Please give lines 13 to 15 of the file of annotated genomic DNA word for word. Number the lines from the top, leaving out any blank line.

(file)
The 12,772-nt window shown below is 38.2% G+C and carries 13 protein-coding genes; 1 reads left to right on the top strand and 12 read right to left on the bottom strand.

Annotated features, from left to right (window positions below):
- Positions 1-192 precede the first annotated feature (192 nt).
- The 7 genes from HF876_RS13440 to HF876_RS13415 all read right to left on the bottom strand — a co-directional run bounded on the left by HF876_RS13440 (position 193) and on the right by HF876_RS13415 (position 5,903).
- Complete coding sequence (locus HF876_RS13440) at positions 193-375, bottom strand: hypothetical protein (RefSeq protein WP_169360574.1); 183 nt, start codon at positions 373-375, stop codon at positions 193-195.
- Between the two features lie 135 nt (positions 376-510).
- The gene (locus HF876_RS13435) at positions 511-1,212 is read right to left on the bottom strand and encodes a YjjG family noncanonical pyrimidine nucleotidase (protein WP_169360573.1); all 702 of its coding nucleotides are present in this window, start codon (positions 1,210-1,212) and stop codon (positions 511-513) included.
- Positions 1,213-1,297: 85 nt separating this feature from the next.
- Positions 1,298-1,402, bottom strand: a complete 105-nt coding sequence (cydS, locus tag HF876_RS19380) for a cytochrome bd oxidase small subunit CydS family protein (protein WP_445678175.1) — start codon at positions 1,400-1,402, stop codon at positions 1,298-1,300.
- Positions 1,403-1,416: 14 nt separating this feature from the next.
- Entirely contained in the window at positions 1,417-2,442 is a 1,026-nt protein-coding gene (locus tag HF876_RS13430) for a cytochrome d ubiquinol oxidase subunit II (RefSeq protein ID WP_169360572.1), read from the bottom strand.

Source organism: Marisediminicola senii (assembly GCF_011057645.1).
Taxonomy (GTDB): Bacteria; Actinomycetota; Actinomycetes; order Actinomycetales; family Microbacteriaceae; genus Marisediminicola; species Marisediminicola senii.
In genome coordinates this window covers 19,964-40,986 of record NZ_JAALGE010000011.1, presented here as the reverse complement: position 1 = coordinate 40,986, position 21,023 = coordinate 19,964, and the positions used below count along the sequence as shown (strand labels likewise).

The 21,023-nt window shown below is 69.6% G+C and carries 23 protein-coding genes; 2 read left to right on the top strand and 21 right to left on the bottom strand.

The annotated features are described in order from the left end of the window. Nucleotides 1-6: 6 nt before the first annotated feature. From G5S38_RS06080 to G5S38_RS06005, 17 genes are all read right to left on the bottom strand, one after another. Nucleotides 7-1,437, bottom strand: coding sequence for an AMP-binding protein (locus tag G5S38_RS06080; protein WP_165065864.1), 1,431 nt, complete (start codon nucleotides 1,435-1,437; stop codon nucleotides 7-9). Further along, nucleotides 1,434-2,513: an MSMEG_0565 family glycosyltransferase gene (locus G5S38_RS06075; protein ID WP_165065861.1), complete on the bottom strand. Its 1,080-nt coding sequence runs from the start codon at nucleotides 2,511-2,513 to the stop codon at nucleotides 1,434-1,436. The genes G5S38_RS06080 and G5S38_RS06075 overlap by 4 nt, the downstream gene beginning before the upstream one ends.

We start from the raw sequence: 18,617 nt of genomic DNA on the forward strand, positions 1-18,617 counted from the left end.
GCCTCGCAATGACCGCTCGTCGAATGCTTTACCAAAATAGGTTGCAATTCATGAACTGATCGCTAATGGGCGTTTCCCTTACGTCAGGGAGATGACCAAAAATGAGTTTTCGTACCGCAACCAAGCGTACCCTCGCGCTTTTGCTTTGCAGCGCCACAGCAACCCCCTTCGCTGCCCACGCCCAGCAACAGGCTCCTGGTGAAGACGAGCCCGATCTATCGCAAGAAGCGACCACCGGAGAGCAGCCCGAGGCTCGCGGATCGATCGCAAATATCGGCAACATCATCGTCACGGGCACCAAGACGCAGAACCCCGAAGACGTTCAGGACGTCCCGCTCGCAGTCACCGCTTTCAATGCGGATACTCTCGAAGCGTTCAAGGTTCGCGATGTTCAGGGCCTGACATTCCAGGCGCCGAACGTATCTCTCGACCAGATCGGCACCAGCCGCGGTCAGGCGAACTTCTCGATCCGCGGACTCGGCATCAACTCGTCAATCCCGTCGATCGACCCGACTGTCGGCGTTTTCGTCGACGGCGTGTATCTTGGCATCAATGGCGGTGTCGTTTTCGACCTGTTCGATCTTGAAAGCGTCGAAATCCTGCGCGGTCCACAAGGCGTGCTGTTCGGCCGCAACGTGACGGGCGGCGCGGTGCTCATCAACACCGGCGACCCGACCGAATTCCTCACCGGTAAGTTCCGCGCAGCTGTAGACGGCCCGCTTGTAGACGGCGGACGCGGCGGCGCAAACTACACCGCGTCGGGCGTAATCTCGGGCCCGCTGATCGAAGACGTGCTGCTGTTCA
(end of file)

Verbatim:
Taxonomy (GTDB): Bacteria; Actinomycetota; Actinomycetes; order Actinomycetales; family Microbacteriaceae; genus Marisediminicola; species Marisediminicola senii.
In genome coordinates this window covers 19,964-40,986 of record NZ_JAALGE010000011.1, presented here as the reverse complement: position 1 = coordinate 40,986, position 21,023 = coordinate 19,964, and the positions used below count along the sequence as shown (strand labels likewise).

The 21,023-nt window shown below is 69.6% G+C and carries 23 protein-coding genes; 2 read left to right on the top strand and 21 right to left on the bottom strand.